Protection for the challenged

Protection for the challenged – (PIP #35)

By Louise Peloquin

      “Invalid” is no longer appropriate to designate the physically-challenged. However, fifty-seven years ago, it was not deemed offensive, insulting or derogatory.

The June 4th peek into the past – “Voilà my solution” – dealt with work. This week’s provides information on workers’ rights.

 L’Etoile was founded to cater to Lowell’s hard-working community and always manifested concern for its readership as the following piece shows.

The news items below appeared in L’Etoile on April 2, 1957

Protection for invalid workers

      People who have become incapable of working because of serious long-term invalidity have a new type of protection according to Social Security law. The old age and survivors insurance office administers the new clauses. Many workers are presently claiming their due.

      Those who do not go to their Social Security office before the end of June to file their request will lose their invalidity protection and, in certain cases, will also lose their old age insurance benefits as well as their family’s. It is therefore essential to look into this and to file a request. If a worker dies without having requested the Social Security rights to invalidity protection, the benefits paid to the family could be greatly reduced, according to Social Security law.

      The Office says that approximately 700,000 seriously invalid men and women in the country have worked long enough to be eligible to have their Social Security dossier frozen per a 1954 clause in the law. In the event of a dossier freeze, the years when one was incapable of working will not count against them. Of 700,000, about 400,000 people between the ages of 50 and 65 will be eligible for monthly invalidity insurance benefits as of July.

      Regional Social Security offices have been accepting requests since January 1, 1955 and the local office reports that many eligible individuals have not yet filed their requests. According to the law, workers who are already invalid had two and a half years to file their request for Social Security protection rights.

      A worker must have work experience to his credit at the beginning of his official “invalidity period.” He must have at least five out of ten years of Social Security credit before his invalidity and at least one year and a half of credit earned in the three years immediately preceding his official “invalidity period.”

      If the “invalidity freeze” is not effectuated before June 30, 1957, many workers will no longer meet the requirements for the beginning of their very first “invalidity period” to be entered into their Social Security dossier. Furthermore, they would not be eligible to receive monthly invalidity insurance benefits at the age of 50. These workers will have to wait until regular retirement age to receive Social Security benefits and these will decrease because the years during which they were not able to work would reduce the average revenues on which the Social Security benefits are based. For certain younger workers, not meeting the deadline for filing the request can also mean a complete loss of their Social Security benefits.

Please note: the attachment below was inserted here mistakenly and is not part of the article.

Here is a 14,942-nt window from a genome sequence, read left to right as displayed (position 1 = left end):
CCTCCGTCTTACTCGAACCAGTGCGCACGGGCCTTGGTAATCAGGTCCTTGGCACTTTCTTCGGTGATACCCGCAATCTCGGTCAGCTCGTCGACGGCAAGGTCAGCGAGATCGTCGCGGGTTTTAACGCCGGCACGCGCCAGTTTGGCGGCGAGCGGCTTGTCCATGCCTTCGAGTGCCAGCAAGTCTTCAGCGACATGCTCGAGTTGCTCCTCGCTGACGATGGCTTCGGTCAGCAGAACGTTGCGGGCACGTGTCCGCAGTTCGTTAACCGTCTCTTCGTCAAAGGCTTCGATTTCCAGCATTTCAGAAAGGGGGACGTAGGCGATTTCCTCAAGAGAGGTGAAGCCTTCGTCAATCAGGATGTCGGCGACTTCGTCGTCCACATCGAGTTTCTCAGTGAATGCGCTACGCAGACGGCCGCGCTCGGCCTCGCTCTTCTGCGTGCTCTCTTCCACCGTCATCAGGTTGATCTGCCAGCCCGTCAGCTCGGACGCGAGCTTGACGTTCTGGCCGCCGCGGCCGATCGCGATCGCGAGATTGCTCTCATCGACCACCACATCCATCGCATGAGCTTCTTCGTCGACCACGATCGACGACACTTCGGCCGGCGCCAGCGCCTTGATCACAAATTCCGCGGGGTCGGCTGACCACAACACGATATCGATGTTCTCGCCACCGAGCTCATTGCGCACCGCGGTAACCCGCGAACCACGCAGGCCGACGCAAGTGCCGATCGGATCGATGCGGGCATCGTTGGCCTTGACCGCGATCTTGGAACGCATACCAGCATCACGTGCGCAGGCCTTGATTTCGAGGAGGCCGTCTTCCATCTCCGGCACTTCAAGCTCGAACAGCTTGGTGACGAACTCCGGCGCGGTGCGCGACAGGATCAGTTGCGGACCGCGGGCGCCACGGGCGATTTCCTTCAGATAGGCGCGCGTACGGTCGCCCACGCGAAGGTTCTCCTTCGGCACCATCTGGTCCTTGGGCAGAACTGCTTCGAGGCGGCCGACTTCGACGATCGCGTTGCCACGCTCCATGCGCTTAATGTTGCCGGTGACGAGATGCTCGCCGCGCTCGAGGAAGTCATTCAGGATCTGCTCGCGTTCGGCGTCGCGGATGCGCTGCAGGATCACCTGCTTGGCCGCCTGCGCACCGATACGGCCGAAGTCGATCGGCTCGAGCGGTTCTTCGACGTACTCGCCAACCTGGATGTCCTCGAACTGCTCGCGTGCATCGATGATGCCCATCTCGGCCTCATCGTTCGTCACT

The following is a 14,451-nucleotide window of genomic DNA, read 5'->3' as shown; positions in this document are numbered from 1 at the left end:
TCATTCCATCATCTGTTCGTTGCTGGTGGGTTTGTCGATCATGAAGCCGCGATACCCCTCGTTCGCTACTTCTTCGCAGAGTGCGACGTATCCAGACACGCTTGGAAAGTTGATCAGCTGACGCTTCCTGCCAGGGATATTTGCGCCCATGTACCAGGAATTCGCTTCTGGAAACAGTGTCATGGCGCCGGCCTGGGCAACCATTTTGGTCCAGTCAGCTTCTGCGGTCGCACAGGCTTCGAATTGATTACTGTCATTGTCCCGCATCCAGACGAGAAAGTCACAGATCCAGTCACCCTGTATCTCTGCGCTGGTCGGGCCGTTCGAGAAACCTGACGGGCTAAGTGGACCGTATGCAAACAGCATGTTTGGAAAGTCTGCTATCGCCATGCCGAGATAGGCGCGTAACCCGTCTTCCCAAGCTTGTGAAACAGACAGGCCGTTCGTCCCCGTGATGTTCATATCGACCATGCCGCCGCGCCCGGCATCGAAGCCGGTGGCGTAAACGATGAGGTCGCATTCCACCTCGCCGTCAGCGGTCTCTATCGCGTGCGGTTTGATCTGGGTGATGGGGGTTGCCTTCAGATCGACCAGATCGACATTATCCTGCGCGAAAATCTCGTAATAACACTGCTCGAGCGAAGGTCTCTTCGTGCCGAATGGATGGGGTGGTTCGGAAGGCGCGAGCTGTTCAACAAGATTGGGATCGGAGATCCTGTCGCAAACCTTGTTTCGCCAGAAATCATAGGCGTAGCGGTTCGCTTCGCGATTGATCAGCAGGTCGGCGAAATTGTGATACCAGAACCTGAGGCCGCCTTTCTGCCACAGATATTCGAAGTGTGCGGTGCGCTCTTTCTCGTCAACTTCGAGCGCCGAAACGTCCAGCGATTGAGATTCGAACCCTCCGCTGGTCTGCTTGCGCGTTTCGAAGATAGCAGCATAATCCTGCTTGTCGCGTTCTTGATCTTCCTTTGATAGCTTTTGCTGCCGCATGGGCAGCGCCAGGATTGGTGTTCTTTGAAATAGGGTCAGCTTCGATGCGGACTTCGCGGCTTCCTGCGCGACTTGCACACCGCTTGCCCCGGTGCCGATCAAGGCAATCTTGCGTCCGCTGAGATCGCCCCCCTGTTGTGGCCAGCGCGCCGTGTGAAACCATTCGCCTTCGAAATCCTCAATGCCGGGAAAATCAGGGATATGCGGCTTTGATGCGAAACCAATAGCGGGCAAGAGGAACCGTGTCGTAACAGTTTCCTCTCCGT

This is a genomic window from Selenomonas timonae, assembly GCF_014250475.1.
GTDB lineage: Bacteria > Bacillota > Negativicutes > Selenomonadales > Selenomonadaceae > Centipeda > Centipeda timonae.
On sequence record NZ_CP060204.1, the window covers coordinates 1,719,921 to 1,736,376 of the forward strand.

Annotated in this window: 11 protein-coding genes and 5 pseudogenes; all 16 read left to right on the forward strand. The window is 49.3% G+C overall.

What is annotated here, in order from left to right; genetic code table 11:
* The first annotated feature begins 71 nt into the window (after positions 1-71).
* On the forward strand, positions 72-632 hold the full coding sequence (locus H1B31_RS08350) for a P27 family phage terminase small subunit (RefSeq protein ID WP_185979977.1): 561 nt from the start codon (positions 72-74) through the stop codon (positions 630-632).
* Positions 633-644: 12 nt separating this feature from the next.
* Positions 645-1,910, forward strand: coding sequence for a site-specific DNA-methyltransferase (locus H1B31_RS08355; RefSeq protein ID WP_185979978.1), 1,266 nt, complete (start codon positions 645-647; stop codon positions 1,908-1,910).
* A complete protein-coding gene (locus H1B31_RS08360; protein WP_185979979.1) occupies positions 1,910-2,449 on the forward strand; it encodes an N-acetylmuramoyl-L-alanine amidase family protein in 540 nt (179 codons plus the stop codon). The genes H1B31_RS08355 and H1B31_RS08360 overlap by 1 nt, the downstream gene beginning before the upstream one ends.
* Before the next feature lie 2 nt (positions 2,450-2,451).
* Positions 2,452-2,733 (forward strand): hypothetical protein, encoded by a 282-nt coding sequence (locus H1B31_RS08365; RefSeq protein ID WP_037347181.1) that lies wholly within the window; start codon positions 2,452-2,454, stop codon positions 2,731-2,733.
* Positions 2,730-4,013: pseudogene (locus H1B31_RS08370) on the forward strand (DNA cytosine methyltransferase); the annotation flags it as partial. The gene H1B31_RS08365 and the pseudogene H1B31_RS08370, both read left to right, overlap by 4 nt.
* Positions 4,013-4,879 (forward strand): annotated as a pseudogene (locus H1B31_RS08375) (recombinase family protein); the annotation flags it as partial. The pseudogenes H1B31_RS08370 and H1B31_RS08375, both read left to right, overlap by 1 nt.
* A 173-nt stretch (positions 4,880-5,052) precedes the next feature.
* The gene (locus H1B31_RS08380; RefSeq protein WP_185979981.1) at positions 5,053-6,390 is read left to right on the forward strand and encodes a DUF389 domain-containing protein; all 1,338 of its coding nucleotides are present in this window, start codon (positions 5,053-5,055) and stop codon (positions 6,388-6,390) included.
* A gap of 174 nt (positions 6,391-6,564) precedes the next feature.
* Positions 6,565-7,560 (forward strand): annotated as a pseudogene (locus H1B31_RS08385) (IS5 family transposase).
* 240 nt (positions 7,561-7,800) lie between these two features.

Workers who believe they are eligible for these invalidity clauses should contact the Social Security office at 10 Kearney Place, Lowell, Mass. 


In the same issue is a brief about a new medical device, a forerunner of today’s state-of-the-art equipment.

The blind shall see

     EAST ORANGE, N.-J., – Neurologist Dr. John C. Button, Jr. claims to have invented a device to restore sight to individuals suffering from total blindness. The device, says Dr. Button, will be perfected within the next five years.

      It will be attached to the back of the brain by electric magnets which activate thin wires implanted within the patient’s head. The device, specifies the neurologist, resembles a miniature television.


Laughter is always good medicine so let’s close with a smile.

An animal tamer is speaking about his career and a woman questions him:

    “You’ve never been frightened when entering into wild animal cages?” she asked.

     “Yes, of course” he responded. “I’m always a little scared.”

      “Ah!” she exclaimed.

      “I admit it” he added. “Because understand, you’ve got fleas inside there.” (1)


1) Translations by Louise Peloquin.

Leave a Reply

Your email address will not be published. Required fields are marked *